It is safe to conclude that Ayu made the promise to resign because he did not believe a Northerner would emerge as the PDP flag bearer – and he was right in his calculations! All indications had pointed to the fact that Wike was coasting home to victory and would have beaten both Atiku and Tambuwal hands down but for the treachery and gang-up against him. Now that a Northerner is the PDP flag bearer, Ayu is also not willing to resign as chairman because he has no confidence the PDP will win the 2023 presidential election. If he has the confidence that PDP will win in 2023, he will gladly resign now and stop jeopardising whatever chances the party may have, being rest assured that once the PDP returns to power, he will have a plethora of juicy political appointees to choose from. But if he resigns now and PDP loses in 2023, what will be his gain?


One school of thought says Atiku and PDP would have saved themselves the Wike wahala if they had chosen the Rivers state governor as running mate: Maybe, may be not! Better still, maybe they would have solved one problem while creating another. For one, they needed to compensate some elements in the Party hierarchy and Convention committee that made the Atiku ticket possible in the first place. For another, some Islamic Mullahs were said to have raked up Wike’s alleged demolition of a mosque in his state (remember?), an allegation that remained unproven, but which was used, nonetheless, to knock Wike off the running mate slot. Then, of course, Atiku himself was wary of having a strong personality like Wike as running mate. The ex-Vice President cannot forget in a hurry his experience during President Olusegun Obasanjo administration and the kind of pepper he, as a very strong VP, almost squeezed into Obasanjo’s eyes. The wisdom of the elders says he who beheads others never let anyone with a sword get close to him!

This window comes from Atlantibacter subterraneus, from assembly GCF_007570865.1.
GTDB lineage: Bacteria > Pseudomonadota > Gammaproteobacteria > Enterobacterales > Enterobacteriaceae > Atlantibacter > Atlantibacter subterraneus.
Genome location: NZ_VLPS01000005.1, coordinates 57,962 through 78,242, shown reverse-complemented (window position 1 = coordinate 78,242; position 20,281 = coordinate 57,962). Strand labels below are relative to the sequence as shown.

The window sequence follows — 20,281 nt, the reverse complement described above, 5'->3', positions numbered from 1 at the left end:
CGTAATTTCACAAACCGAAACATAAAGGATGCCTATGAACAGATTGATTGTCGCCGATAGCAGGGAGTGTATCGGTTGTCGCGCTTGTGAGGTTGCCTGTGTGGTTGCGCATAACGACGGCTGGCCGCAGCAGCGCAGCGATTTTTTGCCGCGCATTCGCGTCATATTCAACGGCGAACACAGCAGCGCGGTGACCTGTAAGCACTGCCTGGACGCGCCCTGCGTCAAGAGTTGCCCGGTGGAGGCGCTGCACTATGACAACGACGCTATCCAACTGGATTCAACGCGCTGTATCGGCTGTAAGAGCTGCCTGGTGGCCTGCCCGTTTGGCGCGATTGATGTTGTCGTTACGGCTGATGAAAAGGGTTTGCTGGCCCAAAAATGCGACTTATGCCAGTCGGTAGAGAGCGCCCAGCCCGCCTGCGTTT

Interestingly, a strong VP is what Nigeria needs to temper a very powerful Nigerian president. That, unfortunately, we do not enjoy in the present VP. Lame, lacklustre, timid, and genuflecting, he stands for nothing and represents no one – not his tribe (the Yoruba), not his region (the South), not his religion (Christianity), and not even his conscience, as some have volunteered. Wike would have been remarkably different. Fortunately – yes, fortunately – it is Atiku and PDP’s loss but whose gain remains to be seen.